Competition is in the air as the 2012 Summer Olympics have officially kicked off. This year, over 200 countries will compete in 300 events including swimming, basketball, gymnastics and tennis. But at AARP Driver Safety, we can’t help but wonder: what if safe driving was an Olympic sport—which country would take home the gold medal? Which countries have the safest drivers, roads, and why?
According to the World Health Organization, the Marshall Islands have the safest roads by far. In 2007, there were only 1.7 road traffic deaths per 100,000 people. Second and third place go to Malta and Uruguay, with respective rates 3.4 and 4.3.
Here’s a list of the top 10 countries with the safest roads, according to their road fatality rate per 100,000 people:
- Marshall Islands: 1.7
- Malta: 3.4
- Uruguay: 4.3
- Netherlands: 4.8
- Singapore: 4.8
- Switzerland: 4.9
- Japan: 5
- Norway: 5
- Sweden: 5.2
- United Kingdom: 5.4
While the U.S. is a strong competitor in the Olympic Games, it turns out that we wouldn’t get very far in the “safe driving” event. Among the 178 countries listed, the U.S. is ranked 66, with an average of 13.9 road fatalities per 100,000 people a year.
What makes their roads so much safer than ours?
Income level plays an important role in driver safety. Over 90% of the deaths on the roads occur in low-income and middle-income countries, which have only 48% of the world’s registered vehicles (WHO). But income isn’t the only factor.
Having compared the U.S. to several countries with a lower traffic fatality rate, here are three key contributors that could easily be changed.
- Alcohol: 1/3 of road fatalities in the U.S. are attributed to alcohol, compared to half of that in Switzerland and a quarter of that in Japan. Always remember that your driving is affected with your first drink, and have a designated driver—or plan to use public transportation—at all times.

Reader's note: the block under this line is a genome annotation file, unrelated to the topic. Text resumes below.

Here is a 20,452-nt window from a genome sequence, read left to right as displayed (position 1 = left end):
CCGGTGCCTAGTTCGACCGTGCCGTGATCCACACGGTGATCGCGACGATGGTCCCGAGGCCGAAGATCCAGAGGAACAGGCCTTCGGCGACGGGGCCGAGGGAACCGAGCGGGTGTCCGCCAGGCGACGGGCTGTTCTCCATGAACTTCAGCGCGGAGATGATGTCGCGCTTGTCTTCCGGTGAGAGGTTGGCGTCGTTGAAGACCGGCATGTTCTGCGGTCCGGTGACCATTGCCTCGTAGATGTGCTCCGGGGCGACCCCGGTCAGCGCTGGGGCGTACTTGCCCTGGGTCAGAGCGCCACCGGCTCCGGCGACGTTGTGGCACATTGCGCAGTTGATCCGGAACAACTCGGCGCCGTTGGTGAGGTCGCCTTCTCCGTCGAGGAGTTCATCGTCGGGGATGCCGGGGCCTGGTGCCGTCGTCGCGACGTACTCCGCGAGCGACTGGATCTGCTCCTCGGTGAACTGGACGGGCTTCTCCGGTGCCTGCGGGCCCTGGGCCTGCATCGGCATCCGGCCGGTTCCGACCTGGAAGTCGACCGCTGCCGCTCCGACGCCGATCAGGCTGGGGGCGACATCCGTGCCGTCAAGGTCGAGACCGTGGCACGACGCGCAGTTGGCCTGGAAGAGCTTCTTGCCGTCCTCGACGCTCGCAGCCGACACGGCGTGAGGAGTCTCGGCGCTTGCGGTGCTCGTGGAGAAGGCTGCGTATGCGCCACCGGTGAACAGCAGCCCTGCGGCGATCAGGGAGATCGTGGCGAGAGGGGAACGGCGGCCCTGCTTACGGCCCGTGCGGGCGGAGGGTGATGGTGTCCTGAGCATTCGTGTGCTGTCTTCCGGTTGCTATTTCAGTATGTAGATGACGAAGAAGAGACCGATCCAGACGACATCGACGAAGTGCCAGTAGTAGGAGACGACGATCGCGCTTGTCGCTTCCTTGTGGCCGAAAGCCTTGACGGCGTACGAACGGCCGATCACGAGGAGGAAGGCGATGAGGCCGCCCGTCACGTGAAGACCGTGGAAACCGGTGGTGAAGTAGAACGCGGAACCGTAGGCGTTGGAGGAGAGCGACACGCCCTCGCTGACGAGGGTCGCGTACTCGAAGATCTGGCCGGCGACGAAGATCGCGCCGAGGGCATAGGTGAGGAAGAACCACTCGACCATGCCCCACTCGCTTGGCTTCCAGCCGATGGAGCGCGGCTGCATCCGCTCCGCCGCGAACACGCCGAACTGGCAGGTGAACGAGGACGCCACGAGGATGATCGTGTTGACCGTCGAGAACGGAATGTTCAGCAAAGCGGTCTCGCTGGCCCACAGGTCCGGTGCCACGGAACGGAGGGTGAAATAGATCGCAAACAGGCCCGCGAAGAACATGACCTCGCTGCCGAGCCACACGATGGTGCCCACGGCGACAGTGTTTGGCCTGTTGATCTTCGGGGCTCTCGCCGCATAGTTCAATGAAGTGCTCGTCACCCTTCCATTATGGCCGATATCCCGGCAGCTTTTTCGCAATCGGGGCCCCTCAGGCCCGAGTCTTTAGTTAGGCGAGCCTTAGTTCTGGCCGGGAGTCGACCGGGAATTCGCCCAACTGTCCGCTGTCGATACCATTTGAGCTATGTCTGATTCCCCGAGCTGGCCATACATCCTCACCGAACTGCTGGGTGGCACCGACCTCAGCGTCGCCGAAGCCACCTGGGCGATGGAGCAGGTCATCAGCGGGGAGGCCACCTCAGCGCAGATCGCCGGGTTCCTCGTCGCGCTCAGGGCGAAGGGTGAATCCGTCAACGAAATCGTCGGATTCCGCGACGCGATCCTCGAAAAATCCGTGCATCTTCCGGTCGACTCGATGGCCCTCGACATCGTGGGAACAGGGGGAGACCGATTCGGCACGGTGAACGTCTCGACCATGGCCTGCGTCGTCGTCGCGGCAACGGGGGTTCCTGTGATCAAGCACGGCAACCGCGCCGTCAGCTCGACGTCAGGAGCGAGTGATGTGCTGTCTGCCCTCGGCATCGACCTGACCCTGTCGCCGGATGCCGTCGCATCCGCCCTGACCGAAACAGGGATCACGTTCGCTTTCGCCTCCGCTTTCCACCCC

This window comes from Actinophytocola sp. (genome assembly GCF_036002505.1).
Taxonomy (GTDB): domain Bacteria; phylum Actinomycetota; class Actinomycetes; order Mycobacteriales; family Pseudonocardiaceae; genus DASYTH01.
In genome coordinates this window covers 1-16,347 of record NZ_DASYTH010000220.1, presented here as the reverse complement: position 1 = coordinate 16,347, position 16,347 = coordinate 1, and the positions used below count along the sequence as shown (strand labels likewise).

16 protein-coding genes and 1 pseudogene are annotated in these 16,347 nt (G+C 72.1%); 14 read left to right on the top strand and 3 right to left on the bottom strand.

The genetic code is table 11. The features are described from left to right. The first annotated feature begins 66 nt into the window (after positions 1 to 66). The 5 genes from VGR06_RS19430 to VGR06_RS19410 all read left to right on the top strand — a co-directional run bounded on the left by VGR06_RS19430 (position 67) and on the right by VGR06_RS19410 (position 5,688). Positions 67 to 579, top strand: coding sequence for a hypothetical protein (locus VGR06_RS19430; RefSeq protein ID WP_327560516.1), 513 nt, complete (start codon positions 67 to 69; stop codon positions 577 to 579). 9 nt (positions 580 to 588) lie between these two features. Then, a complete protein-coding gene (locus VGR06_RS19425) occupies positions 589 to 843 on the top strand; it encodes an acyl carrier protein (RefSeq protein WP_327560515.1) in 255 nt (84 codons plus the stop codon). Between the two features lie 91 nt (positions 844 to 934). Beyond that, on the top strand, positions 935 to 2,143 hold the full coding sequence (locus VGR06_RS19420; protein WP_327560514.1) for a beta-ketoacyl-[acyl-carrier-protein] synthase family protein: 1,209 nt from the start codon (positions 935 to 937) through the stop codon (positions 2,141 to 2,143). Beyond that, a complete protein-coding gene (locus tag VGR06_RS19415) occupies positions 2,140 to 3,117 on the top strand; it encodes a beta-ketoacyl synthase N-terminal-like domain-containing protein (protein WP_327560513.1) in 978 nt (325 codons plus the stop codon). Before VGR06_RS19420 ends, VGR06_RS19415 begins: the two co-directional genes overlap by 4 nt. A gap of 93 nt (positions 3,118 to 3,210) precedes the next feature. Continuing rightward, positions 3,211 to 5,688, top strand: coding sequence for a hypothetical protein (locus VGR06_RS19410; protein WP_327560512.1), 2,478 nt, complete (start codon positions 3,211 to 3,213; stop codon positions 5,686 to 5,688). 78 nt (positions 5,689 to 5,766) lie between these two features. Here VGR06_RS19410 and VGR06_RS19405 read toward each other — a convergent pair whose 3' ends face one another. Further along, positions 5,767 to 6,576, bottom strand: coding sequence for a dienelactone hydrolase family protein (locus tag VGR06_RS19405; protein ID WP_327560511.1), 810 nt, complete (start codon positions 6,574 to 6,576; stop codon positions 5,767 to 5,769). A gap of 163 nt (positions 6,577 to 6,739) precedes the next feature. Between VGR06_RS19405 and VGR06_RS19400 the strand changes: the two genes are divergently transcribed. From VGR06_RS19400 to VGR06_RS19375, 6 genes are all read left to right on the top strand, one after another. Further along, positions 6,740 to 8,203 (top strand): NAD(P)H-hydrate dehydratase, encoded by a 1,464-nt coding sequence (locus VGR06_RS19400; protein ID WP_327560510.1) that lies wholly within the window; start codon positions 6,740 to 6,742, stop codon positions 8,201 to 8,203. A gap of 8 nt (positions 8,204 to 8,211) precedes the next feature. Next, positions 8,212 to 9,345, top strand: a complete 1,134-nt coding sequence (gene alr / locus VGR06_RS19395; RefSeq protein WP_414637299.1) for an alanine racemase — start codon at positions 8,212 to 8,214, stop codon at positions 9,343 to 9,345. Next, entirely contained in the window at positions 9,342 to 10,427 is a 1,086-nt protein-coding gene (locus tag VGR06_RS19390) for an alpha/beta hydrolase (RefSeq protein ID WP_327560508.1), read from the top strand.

- Seat belts: In the U.S., only 82% of people wear their seat belts in the front seat, and 76% in the back. In Sweden, that rate is 96% and 90%, respectively. Buckling your seat-belt is a simple, effortless measure that will keep you safe. Even if you’re driving a short distance and slowly—most crashes occur when traveling below 40 mph—you can still experience a fatal impact if you are unbelted.
- Child restraint laws: Less than half of all countries have laws requiring the use of child restraints, even though they can reduce deaths of children by between 54% and 80% (WHO). In the U.S., the law varies from state to state, but many are unspecific and insufficient. It is seldom required that children under the age of one be placed in rear-facing seats. WHO recommends the child remain in restraints until the age of 12, but many states such as Florida and Arizona only require it until the age of 4 or 5.
While cars and roads are constantly evolving to become safer for drivers and pedestrians, remember that the most important safety feature is a safe driver. You can refresh your driving skills by taking the AARP Driver Safety course, available in a classroom or online.
Can you think of any other important factors that may contribute to certain countries having safer roads? Have you driven in other countries, and if so, what have you noticed?
Image thanks to Guillaume Tassart.